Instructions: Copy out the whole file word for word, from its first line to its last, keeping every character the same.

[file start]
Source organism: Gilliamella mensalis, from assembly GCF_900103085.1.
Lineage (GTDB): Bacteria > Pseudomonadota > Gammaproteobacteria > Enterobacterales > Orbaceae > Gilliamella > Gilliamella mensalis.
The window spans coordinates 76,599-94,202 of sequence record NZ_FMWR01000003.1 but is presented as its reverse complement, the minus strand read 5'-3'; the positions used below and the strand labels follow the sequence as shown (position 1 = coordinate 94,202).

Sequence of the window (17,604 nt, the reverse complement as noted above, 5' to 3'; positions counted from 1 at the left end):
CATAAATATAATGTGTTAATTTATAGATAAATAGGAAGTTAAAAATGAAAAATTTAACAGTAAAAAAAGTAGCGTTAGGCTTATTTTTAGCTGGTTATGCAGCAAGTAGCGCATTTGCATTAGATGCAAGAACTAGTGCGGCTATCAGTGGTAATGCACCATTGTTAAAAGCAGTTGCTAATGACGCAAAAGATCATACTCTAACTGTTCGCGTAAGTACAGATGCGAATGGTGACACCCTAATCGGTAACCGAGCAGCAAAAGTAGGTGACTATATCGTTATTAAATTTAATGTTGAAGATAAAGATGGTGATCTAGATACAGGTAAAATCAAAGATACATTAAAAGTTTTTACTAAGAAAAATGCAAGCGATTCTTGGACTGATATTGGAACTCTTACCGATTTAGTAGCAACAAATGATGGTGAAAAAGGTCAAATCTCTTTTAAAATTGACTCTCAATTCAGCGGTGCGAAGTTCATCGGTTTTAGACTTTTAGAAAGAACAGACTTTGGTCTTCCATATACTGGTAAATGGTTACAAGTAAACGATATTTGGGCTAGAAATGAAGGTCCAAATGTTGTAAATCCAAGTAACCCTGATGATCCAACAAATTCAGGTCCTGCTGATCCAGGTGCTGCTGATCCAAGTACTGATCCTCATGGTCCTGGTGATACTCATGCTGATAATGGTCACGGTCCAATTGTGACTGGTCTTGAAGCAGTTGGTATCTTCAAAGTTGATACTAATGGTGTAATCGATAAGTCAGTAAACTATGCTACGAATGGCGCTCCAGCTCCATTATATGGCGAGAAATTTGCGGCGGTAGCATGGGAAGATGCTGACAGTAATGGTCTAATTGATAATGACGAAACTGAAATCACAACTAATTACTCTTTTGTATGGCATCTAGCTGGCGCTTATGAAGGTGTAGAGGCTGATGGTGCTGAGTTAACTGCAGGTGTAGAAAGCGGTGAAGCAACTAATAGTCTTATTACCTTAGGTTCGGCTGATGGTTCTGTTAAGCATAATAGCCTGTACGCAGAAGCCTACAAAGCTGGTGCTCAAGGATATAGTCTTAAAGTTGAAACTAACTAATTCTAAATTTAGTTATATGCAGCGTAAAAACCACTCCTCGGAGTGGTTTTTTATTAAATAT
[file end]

Source organism: Gilliamella mensalis, from assembly GCF_900103085.1.
Lineage (GTDB): Bacteria > Pseudomonadota > Gammaproteobacteria > Enterobacterales > Orbaceae > Gilliamella > Gilliamella mensalis.
The window spans coordinates 76,599-94,202 of sequence record NZ_FMWR01000003.1 but is presented as its reverse complement, the minus strand read 5'-3'; the positions used below and the strand labels follow the sequence as shown (position 1 = coordinate 94,202).

Sequence of the window (17,604 nt, the reverse complement as noted above, 5' to 3'; positions counted from 1 at the left end):
CATAAATATAATGTGTTAATTTATAGATAAATAGGAAGTTAAAAATGAAAAATTTAACAGTAAAAAAAGTAGCGTTAGGCTTATTTTTAGCTGGTTATGCAGCAAGTAGCGCATTTGCATTAGATGCAAGAACTAGTGCGGCTATCAGTGGTAATGCACCATTGTTAAAAGCAGTTGCTAATGACGCAAAAGATCATACTCTAACTGTTCGCGTAAGTACAGATGCGAATGGTGACACCCTAATCGGTAACCGAGCAGCAAAAGTAGGTGACTATATCGTTATTAAATTTAATGTTGAAGATAAAGATGGTGATCTAGATACAGGTAAAATCAAAGATACATTAAAAGTTTTTACTAAGAAAAATGCAAGCGATTCTTGGACTGATATTGGAACTCTTACCGATTTAGTAGCAACAAATGATGGTGAAAAAGGTCAAATCTCTTTTAAAATTGACTCTCAATTCAGCGGTGCGAAGTTCATCGGTTTTAGACTTTTAGAAAGAACAGACTTTGGTCTTCCATATACTGGTAAATGGTTACAAGTAAACGATATTTGGGCTAGAAATGAAGGTCCAAATGTTGTAAATCCAAGTAACCCTGATGATCCAACAAATTCAGGTCCTGCTGATCCAGGTGCTGCTGATCCAAGTACTGATCCTCATGGTCCTGGTGATACTCATGCTGATAATGGTCACGGTCCAATTGTGACTGGTCTTGAAGCAGTTGGTATCTTCAAAGTTGATACTAATGGTGTAATCGATAAGTCAGTAAACTATGCTACGAATGGCGCTCCAGCTCCATTATATGGCGAGAAATTTGCGGCGGTAGCATGGGAAGATGCTGACAGTAATGGTCTAATTGATAATGACGAAACTGAAATCACAACTAATTACTCTTTTGTATGGCATCTAGCTGGCGCTTATGAAGGTGTAGAGGCTGATGGTGCTGAGTTAACTGCAGGTGTAGAAAGCGGTGAAGCAACTAATAGTCTTATTACCTTAGGTTCGGCTGATGGTTCTGTTAAGCATAATAGCCTGTACGCAGAAGCCTACAAAGCTGGTGCTCAAGGATATAGTCTTAAAGTTGAAACTAACTAATTCTAAATTTAGTTATATGCAGCGTAAAAACCACTCCTCGGAGTGGTTTTTTATTAAATAT